Providing the capacity to transport Marcellus/Utica natural gas to and through the state of Texas to LNG export terminals and to Mexico will require pipeline reversals, new pipe and other enhancements along a combination of interstate and intrastate lines. In many ways, the long-distance part of the job––the reversal of large-diameter pipelines between the Northeast and the Lower Mississippi Valley––is the more straightforward; the greater challenge will be reworking the complicated pipeline networks between the Texas/Louisiana state line and the U.S./Mexico border. Today we review Texas pipeline projects being planned to allow increasing southbound flows of Northeast gas.
Reversing the direction of natural gas flows between the central/western Gulf Coast and the Northeast is a monumental task that will take a few more years––and a few billion more dollars––to complete. As we’ve covered extensively in the RBN blogosphere, the reconfiguring of key elements of the nation’s gas pipeline network is needed because of fundamental changes brought on by the Shale Revolution. Since 2008, the Marcellus/Utica shale region in Pennsylvania, Ohio and West Virginia has emerged as a gas-production powerhouse. Output from the three-state area now stands at an extraordinary 22 Bcf/d––nearly one-third of total U.S. production––and favorable production economics in the Marcellus/Utica play suggest that the region’s contribution will only increase through the early 2020s. Aside from U.S. power generation, the major centers of gas demand growth over the next several years are expected to be exports, both in the form of liquefied natural gas (LNG) shipped from new liquefaction/export facilities along the Texas/Louisiana coast and as pipeline gas to Mexico, most of it through existing and planned pipes in Texas. We’ve discussed the interstate pipeline reversals that will move increasing volumes of Marcellus/Utica gas to Louisiana in several blogs (most recently in Too Much Pipe on My Hands) and in the first two parts of our three-part Drill Down Report, “Miles and Miles of Texas,” which takes a big-picture look at U.S. LNG exports and pipeline gas deliveries to Mexico. We’ve looked at major enhancements to Texas’s intrastate pipeline systems in our ongoing Over, Under, Sideways, Down blog series, the initial episode of which focused on Kinder Morgan’s Tejas Crossover project, which will enable about 1 Bcf/d of natural gas to zig-zag over to and down the Texas coast to export markets. And we also covered the connections between Texas intrastate and interstate pipelines to the LNG export terminals being developed at Freeport and Corpus Christi in Last Mile of the Way.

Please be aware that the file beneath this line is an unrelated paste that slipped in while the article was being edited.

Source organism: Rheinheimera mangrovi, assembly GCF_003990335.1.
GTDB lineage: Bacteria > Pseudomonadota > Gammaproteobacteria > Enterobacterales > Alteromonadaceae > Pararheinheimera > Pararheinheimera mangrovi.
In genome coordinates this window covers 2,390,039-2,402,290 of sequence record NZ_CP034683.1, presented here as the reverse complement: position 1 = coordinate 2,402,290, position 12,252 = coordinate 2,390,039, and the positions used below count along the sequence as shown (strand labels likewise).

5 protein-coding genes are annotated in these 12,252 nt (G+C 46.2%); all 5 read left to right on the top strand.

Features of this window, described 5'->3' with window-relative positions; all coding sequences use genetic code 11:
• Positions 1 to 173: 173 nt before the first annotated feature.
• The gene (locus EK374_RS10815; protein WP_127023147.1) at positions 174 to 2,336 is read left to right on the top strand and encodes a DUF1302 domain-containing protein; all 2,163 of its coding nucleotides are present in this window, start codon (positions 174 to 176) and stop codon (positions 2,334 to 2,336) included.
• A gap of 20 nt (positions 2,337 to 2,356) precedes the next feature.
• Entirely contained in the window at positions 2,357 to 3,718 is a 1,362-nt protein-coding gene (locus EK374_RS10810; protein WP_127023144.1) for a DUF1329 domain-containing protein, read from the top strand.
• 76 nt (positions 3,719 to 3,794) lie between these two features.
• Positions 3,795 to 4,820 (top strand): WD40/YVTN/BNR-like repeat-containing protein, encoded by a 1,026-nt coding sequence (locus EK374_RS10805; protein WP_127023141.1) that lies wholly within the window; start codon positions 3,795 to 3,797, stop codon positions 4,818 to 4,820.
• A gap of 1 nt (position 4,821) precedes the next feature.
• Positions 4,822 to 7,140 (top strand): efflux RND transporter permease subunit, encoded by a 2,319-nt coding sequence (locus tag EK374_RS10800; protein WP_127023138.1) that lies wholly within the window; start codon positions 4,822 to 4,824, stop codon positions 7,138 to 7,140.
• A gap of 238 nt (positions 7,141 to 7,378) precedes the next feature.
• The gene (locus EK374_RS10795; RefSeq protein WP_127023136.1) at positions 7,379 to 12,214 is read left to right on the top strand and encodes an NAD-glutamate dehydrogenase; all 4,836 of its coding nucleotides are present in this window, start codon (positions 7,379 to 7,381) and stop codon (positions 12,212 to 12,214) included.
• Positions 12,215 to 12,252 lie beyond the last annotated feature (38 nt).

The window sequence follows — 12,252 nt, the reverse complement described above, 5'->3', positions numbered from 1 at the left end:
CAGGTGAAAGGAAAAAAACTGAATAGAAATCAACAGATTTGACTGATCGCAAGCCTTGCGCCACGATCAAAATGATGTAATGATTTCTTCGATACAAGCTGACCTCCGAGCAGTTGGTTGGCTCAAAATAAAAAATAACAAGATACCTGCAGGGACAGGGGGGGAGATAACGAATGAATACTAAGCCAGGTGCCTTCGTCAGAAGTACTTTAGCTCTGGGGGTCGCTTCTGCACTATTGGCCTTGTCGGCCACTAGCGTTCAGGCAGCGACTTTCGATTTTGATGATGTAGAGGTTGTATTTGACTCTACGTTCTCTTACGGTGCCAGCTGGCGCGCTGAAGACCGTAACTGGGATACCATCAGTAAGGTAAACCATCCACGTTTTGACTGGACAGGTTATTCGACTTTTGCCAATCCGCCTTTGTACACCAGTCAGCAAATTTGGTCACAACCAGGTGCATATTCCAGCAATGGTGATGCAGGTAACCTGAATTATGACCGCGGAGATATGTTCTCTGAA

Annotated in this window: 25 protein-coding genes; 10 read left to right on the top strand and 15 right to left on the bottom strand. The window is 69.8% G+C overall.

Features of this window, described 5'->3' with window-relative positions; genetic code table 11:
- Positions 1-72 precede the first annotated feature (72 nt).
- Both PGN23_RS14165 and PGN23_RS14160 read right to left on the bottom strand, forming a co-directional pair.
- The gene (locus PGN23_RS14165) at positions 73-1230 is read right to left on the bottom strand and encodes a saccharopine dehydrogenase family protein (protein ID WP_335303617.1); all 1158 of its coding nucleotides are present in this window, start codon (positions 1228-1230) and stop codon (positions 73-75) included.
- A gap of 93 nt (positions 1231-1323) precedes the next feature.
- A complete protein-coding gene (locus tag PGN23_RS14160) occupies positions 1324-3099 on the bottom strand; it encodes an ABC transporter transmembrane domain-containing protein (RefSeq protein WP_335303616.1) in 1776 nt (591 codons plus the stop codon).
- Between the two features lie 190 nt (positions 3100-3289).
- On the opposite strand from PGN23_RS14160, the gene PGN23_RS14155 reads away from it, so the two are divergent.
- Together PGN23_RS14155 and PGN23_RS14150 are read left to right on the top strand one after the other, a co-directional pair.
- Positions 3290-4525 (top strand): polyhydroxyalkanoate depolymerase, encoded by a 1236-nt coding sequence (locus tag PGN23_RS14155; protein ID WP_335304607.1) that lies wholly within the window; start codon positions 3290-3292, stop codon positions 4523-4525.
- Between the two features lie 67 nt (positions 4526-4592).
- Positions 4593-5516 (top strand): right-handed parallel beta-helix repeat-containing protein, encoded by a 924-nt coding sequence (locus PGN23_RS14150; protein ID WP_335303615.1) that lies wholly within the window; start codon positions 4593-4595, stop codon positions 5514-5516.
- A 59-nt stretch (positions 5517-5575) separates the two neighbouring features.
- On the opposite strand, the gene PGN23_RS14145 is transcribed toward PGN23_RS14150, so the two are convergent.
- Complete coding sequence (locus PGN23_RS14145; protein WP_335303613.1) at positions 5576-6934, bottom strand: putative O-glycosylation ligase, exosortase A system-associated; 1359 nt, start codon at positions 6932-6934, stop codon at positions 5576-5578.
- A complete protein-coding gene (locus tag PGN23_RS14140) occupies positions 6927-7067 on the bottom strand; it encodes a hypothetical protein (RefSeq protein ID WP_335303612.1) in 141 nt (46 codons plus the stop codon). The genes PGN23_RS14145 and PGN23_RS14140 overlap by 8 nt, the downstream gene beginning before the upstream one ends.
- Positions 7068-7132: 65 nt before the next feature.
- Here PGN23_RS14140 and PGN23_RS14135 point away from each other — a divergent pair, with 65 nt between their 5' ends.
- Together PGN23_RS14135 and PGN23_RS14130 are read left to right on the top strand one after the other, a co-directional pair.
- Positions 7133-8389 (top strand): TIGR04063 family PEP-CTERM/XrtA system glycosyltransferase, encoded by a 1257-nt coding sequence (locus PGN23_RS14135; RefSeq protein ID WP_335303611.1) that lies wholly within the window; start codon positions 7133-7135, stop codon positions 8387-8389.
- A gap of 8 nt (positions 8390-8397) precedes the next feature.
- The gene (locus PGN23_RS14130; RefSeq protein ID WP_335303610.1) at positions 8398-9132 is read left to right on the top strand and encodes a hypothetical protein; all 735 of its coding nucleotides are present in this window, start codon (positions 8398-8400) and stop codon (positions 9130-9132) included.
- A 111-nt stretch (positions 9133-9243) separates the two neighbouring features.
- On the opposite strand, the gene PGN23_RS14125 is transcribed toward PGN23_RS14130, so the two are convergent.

This time we zero in on efforts to reverse the flow and/or expand the capacity of the Texas portion of interstate mainline pipelines. These pipes, which generally are part of much larger interstate systems that reach into the U.S. Northeast and Midwest, were originally designed and built generations ago to transport gas from Texas producers to gas users up north. Now, with reversals of interstate pipelines between Louisiana and the Marcellus/Utica coming online (and with Northeast-sourced gas flowing as far south as the Bayou State), these reversals and expansions of interstate pipes in Texas are needed to enable more and more gas to flow south to planned LNG export facilities in Freeport and Corpus Christi, TX, and to the Agua Dulce gas hub in Nueces County, TX, which has emerged as a major launching point for gas headed south of the border. The projects we’ll be discussing will be coming online over the next two and a half years or so; some southbound capacity will be added in a few weeks.
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